RIDGECREST, Calif. (AP) - The Latest on a strong earthquake in Southern California (all times local):
A seismologist says two large earthquakes that were centered in the Mojave Desert in California caused less damage and fewer injuries because they were centered away from densely populated areas.
Lucy Jones of the California Institute of Technology says the quakes neither increased nor decreased the chances of a large quake occurring on other faults, such as the gigantic San Andreas.
The M7.1 is not a "Big One". It only caused damage for <50k people. It was not on the San Andreas or any of the other big faults in metro areas. We average a quake of this size about 5x per century in SoCal. Our future will include M8s— Dr. Lucy Jones (@DrLucyJones) July 7, 2019
But she warned Sunday that on average, a quake of magnitude 6.0 or larger is likely to hit somewhere in Southern California every few years. Jones says the outcome will be worse if it happens on faults in metropolitan areas, such as Hollywood.
The region has faults that run through areas with thousands of buildings and millions of people.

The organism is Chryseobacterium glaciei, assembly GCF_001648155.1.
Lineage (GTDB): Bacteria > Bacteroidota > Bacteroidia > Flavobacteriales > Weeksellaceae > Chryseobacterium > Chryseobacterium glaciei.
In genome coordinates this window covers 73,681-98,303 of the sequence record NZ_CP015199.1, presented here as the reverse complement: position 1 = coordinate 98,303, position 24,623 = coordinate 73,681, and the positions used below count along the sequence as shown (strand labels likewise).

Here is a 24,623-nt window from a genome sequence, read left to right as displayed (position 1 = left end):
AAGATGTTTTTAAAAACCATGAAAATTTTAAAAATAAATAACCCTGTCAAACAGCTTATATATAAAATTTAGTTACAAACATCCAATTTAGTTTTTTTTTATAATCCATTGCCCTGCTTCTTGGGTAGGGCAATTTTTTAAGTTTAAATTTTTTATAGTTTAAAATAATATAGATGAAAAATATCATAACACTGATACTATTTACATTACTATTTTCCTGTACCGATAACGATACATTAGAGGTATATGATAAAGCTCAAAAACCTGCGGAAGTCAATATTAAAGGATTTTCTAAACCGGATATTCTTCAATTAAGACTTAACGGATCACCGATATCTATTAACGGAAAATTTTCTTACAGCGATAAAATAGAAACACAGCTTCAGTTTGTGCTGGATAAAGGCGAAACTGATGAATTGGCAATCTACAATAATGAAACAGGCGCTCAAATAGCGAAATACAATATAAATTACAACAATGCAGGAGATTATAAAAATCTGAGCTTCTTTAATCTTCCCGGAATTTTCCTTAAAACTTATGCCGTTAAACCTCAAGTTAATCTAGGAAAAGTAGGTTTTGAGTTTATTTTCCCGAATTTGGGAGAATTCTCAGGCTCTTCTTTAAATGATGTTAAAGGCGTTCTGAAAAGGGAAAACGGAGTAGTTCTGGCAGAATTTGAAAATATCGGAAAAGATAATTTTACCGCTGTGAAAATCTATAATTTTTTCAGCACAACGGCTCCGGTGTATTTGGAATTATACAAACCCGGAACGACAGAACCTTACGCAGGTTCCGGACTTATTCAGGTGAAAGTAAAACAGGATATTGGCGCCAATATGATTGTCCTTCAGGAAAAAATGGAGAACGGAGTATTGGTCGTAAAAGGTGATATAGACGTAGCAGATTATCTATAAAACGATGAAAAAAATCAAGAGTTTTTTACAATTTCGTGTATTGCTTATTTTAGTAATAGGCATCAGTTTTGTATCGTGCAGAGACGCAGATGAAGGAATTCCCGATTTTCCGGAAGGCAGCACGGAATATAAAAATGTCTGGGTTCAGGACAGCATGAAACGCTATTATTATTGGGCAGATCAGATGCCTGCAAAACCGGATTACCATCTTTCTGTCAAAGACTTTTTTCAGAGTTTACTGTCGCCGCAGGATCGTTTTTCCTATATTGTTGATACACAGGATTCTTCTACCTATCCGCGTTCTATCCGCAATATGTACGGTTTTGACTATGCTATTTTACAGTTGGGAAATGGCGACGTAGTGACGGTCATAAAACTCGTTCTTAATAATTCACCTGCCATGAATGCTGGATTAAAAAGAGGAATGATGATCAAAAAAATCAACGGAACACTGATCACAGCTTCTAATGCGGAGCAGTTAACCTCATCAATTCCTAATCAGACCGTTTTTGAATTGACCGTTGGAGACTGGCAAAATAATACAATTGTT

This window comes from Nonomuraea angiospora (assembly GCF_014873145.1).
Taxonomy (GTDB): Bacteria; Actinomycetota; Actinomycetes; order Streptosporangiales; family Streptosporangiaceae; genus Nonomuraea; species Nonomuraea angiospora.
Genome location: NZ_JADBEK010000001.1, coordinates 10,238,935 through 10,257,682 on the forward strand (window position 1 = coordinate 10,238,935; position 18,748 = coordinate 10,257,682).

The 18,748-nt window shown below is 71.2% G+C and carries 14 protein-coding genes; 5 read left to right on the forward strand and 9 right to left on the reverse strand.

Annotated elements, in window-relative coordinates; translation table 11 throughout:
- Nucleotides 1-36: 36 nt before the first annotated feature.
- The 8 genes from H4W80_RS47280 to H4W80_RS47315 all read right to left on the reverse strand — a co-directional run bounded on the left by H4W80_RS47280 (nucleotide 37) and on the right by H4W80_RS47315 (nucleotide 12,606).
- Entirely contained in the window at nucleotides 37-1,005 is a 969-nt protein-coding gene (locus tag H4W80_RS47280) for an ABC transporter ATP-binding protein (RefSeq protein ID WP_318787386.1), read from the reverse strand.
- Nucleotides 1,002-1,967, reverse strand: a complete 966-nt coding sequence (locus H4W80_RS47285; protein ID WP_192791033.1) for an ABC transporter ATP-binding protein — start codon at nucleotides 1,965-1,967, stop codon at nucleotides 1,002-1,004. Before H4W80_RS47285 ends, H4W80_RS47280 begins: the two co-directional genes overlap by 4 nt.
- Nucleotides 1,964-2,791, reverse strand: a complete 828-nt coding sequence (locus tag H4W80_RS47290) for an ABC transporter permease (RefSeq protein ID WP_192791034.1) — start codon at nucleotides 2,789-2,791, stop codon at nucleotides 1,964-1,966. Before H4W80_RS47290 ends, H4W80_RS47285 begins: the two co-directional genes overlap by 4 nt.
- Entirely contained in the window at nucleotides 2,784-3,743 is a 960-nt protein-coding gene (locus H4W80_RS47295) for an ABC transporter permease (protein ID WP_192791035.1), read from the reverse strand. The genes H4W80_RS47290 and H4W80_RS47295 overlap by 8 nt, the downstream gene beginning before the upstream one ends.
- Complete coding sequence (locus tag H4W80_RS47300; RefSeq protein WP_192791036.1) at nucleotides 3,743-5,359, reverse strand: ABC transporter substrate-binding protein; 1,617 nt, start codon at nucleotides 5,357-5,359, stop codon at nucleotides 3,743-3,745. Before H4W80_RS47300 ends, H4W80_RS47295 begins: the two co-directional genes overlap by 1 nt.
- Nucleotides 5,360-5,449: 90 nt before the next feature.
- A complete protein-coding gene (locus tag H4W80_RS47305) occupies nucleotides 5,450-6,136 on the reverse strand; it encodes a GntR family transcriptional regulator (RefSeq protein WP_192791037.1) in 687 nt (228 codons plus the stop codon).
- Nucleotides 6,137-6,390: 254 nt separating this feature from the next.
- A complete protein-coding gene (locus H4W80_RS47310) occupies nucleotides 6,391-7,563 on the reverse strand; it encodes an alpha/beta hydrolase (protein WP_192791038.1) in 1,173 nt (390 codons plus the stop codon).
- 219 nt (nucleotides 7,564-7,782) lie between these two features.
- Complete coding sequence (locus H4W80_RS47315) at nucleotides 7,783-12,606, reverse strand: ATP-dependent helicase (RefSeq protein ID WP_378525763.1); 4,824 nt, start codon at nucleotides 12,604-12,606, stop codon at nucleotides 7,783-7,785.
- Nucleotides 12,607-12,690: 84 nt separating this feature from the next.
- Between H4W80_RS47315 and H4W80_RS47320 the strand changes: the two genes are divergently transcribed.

Jones spoke at a Los Angeles Country earthquake preparedness forum after two quakes - a 6.4 and a 7.1 - struck Thursday and Friday.
Two Southern California desert communities are rushing to make repairs after Friday's magnitude 7.1 earthquake.
Ridgecrest and neighboring Trona were hit hard by the quake, which came a day after a magnitude 6.4 quake in the same Mojave Desert area.
Ridgecrest Police Chief Jed McLaughlin said Sunday that an inspection shows roads are in good shape and the water system is working.
But many in Trona are without water, and crews are still patching up cracked roads in the town of under 2,000 people.
The quakes sparked several house fires, shut off power, snapped gas lines, cracked buildings and flooded some homes when water lines broke. Building damage is still being assessed.
Gov. Gavin Newsom has estimated the damage at more than $100 million and says President Donald Trump has offered federal support.
The two major earthquakes that hit Southern California should alert people across the nation of the need to be prepared for the natural disasters, the state's governor said as officials expressed relief that the damages weren't worse.
Gov. Gavin Newsom said Saturday that governments must strengthen alert systems and building codes, and residents should make sure they know how to protect themselves during an earthquake.
Friday's earthquake was the largest one Southern California in nearly 20 years. Officials voiced concerns about the possibility of major aftershocks in the days and months to come.
No fatalities or major injuries were reported after Friday night's 7.1-magnitude earthquake, which jolted an area from Sacramento to Mexico and prompted the evacuation of the Navy's largest single landholding, Naval Air Weapons Station China Lake in the Mojave Desert.